Despite (and probably in many cases because of) the rounding up and execution of local leaders and potential leaders, some remaining Poles organized themselves into guerilla groups under the leadership of Home Army (Armia Krajowa).

As the Red Army advanced into Poland in January, 1945 Poznań was declared a 'festung' by Hitler, but without the extensive defensive works of genuine fortresses in essence the city garrison was abandoned and ordered to fight to the last man. The local Gauleiter, Arthur Greiser, quickly fled but not before forbidding the evacuation of any civilians, an order that was not overturned until January 20, much too late.

See also: Battle of Poznań (1945)

The 1st Guards Tank Army reached Poznań on January 25, their commander, Mikhail Katukov, pushed straight on and Poznań was left to the following 8th Guards Army under Vasily Chuikov, noted for his experience of city fighting from the "Stalingrad Academy of street-fighting", which reached the city the following day. The Soviets gathered their strength, not beginning the ground assault until February 18, by which time the actual frontline was over 200 km to the west, the attack was preceded with nine days of artillery bombardment from almost 1,400 heavy guns. Soviet soldiers quickly penetrated the city's defences and brutal fighting lasted some days. On the night of February 22, the German commander, Ernst Gomell, committed suicide and the following morning the remaining garrison surrendered. The 8th Guards Army was aided by over 5,000 Polish civilians and a unit of 2nd Polish Army). Over 55% of the city was destroyed, over 90% of old town, during the struggle.

 

Poznań in People's Republic of Poland (1945-1989)

 

The first years after WWII (1945-1948 were the era of enthusiasm for peace and freedom, rebuilding the city from ruins, and relative political freedom. With the rigged elections of 1947 Poland was put under strict control of the communist party and the Sovietisation of the state and economy.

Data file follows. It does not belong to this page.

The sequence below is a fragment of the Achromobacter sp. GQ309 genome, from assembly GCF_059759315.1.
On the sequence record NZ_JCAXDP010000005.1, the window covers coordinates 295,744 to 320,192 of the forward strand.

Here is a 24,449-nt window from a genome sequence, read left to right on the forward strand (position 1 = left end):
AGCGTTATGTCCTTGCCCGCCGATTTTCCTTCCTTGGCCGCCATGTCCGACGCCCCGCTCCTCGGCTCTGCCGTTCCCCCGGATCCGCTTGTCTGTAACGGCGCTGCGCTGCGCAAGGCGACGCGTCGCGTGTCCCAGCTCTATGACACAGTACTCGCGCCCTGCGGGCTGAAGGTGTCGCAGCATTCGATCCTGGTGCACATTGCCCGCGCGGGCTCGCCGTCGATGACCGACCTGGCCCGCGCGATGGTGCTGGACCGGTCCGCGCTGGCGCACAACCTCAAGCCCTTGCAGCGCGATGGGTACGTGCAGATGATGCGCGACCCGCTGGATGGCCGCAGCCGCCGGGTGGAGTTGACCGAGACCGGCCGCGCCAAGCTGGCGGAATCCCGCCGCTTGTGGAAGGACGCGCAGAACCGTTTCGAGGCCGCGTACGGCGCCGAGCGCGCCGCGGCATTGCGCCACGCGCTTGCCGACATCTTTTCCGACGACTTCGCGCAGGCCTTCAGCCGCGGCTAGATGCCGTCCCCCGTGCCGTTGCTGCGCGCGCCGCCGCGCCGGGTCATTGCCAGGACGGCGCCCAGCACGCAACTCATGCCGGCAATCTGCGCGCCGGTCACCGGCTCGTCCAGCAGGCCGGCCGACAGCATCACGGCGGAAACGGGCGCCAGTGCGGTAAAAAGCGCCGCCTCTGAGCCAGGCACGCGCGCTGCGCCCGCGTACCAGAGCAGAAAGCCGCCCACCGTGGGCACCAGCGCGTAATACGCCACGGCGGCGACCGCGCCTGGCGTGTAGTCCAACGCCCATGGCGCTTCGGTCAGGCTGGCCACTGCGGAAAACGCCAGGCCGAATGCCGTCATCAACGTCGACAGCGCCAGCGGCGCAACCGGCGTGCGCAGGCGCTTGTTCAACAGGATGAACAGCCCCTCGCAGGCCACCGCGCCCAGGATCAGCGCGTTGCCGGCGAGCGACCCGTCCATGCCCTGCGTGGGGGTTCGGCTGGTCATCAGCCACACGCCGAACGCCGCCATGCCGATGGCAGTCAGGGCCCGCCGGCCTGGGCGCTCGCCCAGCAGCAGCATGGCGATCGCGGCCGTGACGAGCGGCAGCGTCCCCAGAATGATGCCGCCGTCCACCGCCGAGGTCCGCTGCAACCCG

1950 local government is abolished

Worsening political and economic conditions led to the first Polish anti-communist protests.

In June 1956 workers from the city's Cegielski locomotive factory, the largest factory in Poland demanded talks with the Prime Minister Cyrankiewicz to protest at low wages, being cheated of overtime, unfavourable changes in taxation and enormous shortages of food. The government refused to talk and after a series of strikes on the 28th of June a protest march of between 15,000and 100,000 workers (figures vary) from the Cegielski and Stalin works was fired on by the authorities. The crowds ransacked the Communist Party Headquarters  and then attacked the UB secret police headquarters where they were repulsed by police shooting into the crowd. Figures are of between 53 and 76 people dead (67 official), hundreds injured and 700 arrested. The riots continued for two days until on the second night the Government sent in the army. A two hour long procession of tanks, armored cars, field guns, and lorries full of troops went through the city and surrounded it. The riots ended.

This led to the change of Polish government to a milder communist faction.


1957-1975 City of Poznań is excluded from Poznań Voivodship and constituted as a separate administrative unit with voivodship rights.
1975-1998 as a result of local government reorganisation act Poznań is the capital of the small Poznań Voivodship
1981 Solidarity free trade union
1981 monument of Poznań June 1956 uprising is erected with participation of Lech Wałęsa
1983 first visit of the Pope John Paul II


Poznań in Third Polish Republic (after 1989)

 

1990 first free elections for the local government
1991 reestablishment congress of the Polish Cities Union;
1991 first Polish Economic Exhibition of the Polish Cities
1997 second visit of the pope John Paul II
1998 international meeting of the so called Weimar triangle: Helmut Kohl, chancellor of Germany, Jacques Chirac, President of France, and Aleksander Kwaśniewski, Praesident of Poland.
Capital of Greater Poland Voivodship since 1999.
First NATO base in Poland located in Poznań.

 

source www.en.wikipedia.org